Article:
Picture this, you are a season marketing and sales professional. You are loyal to the company you work for and serve customers well. You have always been a self-starter who love working autonomously. Then you get a new boss who requires you to check-in at the beginning and end of each day as well as submit a daily sales plan. It’s stifling.
Imagine you are a new employee hired to work for an online call center. The company’s mission and goals statements look great. After joining the company, you learn that it looks and feels a lot different than the printed words. The training program is non-existent. Your supervisor sends mixed messages and always keeps you guessing in terms of what’s expected.
The pandemic has taken a toll on many of us. Things looked good in January and February of 2020. In March the bottom dropped out for low-to-moderate wage earners and entrepreneurs when the country shut down.
Circumstances changed swiftly and dramatically in each of the scenarios above. You have probably heard that you cannot control circumstances, but what about your choices? Would it be possible to change your circumstances by the choices you make?
In the first scenario, the person had health care, a retirement plan and three weeks’ vacation; a secure situation. That person could choose to adjust to the new conditions, try to change them or change jobs. With all the risks associated with it, she chose to be an entrepreneur and work for herself.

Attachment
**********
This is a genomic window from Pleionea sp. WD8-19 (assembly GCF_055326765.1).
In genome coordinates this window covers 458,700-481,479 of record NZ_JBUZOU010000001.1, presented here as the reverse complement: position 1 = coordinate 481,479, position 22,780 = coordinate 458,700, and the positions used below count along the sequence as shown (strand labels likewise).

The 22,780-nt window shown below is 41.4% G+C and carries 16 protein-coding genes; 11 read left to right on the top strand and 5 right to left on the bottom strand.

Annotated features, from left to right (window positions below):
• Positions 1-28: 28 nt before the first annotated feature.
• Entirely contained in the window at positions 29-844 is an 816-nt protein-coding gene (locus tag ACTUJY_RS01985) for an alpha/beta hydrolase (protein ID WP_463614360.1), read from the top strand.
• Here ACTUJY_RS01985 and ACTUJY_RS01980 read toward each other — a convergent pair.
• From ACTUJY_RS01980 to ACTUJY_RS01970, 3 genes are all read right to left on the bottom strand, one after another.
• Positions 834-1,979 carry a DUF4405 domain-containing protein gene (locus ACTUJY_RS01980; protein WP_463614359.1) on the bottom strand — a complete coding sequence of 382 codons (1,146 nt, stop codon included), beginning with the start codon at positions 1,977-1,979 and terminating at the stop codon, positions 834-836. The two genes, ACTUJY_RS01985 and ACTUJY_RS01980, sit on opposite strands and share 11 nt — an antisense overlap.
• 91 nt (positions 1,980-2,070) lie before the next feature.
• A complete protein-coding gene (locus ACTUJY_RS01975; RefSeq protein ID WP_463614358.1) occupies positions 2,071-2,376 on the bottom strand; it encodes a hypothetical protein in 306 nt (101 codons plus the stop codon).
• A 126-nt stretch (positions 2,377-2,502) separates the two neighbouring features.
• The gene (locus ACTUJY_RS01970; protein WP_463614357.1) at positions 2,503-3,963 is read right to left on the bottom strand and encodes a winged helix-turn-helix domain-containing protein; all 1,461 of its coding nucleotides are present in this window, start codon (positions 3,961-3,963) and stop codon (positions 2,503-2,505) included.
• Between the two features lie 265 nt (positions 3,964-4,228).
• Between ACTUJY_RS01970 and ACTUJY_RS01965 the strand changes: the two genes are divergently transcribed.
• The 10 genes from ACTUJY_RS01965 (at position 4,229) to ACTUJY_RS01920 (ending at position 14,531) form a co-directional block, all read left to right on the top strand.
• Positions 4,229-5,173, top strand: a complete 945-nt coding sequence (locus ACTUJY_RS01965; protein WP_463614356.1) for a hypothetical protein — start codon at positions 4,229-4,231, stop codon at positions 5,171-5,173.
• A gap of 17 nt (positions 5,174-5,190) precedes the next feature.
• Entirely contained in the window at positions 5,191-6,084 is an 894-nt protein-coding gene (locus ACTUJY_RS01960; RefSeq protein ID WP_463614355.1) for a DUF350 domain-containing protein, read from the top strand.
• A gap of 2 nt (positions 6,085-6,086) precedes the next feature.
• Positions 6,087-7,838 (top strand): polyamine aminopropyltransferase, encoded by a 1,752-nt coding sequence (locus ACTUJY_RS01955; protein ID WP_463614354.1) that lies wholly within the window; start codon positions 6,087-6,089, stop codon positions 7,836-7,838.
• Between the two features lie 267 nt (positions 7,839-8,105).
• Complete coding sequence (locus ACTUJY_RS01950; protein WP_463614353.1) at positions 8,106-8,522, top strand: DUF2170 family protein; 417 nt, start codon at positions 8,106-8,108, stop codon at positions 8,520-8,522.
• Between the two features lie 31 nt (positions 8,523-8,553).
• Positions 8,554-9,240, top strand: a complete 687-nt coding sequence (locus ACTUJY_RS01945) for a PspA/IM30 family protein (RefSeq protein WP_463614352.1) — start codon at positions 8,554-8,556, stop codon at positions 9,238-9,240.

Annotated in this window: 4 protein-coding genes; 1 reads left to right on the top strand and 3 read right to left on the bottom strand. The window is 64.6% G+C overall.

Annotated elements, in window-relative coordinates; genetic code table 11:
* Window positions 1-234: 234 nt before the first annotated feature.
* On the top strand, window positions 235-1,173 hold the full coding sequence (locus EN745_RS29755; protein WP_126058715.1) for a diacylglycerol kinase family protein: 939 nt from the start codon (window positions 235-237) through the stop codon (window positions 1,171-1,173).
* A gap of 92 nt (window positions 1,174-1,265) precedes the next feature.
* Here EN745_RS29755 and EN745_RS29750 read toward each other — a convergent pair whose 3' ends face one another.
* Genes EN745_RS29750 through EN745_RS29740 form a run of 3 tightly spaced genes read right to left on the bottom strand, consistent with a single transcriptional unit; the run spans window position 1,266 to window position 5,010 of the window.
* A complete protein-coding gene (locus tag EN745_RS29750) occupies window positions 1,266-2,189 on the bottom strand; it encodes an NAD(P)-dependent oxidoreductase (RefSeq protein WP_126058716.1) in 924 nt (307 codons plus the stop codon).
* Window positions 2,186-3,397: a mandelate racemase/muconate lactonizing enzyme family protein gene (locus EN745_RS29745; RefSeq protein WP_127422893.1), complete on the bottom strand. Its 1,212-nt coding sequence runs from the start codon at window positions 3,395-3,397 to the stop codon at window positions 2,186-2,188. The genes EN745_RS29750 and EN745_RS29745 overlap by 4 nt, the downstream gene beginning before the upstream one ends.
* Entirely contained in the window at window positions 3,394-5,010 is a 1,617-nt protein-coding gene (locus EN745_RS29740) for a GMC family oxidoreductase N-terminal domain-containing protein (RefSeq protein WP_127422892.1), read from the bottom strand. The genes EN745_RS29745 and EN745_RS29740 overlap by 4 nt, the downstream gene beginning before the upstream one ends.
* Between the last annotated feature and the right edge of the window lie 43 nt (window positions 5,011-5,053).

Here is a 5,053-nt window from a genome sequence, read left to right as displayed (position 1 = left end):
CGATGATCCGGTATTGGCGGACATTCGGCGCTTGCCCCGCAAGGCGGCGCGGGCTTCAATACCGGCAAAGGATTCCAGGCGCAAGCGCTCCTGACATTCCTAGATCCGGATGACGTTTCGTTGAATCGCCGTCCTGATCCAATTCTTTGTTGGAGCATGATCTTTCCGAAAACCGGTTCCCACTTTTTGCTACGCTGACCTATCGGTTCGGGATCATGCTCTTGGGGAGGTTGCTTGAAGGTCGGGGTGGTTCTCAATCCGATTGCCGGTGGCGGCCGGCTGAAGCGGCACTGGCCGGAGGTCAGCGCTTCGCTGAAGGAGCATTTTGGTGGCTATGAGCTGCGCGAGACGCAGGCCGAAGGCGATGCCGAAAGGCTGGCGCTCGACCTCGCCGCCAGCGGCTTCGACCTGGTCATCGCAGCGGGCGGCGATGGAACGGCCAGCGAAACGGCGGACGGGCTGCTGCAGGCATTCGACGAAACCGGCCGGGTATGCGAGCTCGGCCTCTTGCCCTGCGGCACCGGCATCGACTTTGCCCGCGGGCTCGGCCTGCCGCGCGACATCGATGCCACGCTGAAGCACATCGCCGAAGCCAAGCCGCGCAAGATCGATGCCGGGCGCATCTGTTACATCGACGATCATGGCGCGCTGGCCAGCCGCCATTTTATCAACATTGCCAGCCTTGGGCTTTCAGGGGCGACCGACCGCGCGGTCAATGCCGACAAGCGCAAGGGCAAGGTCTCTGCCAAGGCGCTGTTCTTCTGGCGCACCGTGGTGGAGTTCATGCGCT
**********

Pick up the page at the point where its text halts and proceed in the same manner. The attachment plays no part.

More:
The best advice I can give for the second scenario comes from the lyrics of an old country song: “You got to know when to hold ‘em, know when to fold ‘em, know when to walk away and know when to run.” In other words, find another opportunity that is in line with your values and goals.
When it comes to the third scenario, the word I keep hearing is pivot. Business owners bought inventory, conference organizers planned events, restaurants had to drastically curtail service; the list goes on. People who had never heard of Zoom and other online communication tools mastered them at warp speed. They had a choice go under or pivot. Some were able to take advantage of government programs like the Payroll Protection Plan (PPP). In some cases, people had to change careers or defer plans into the future. For some the circumstances were too great to overcome in the moment, but as the effects of the pandemic continue to wane, more opportunities and choices will be revealed. These people can evaluate the up and down sides of each option then choose what is best. Change your thoughts, change your destiny!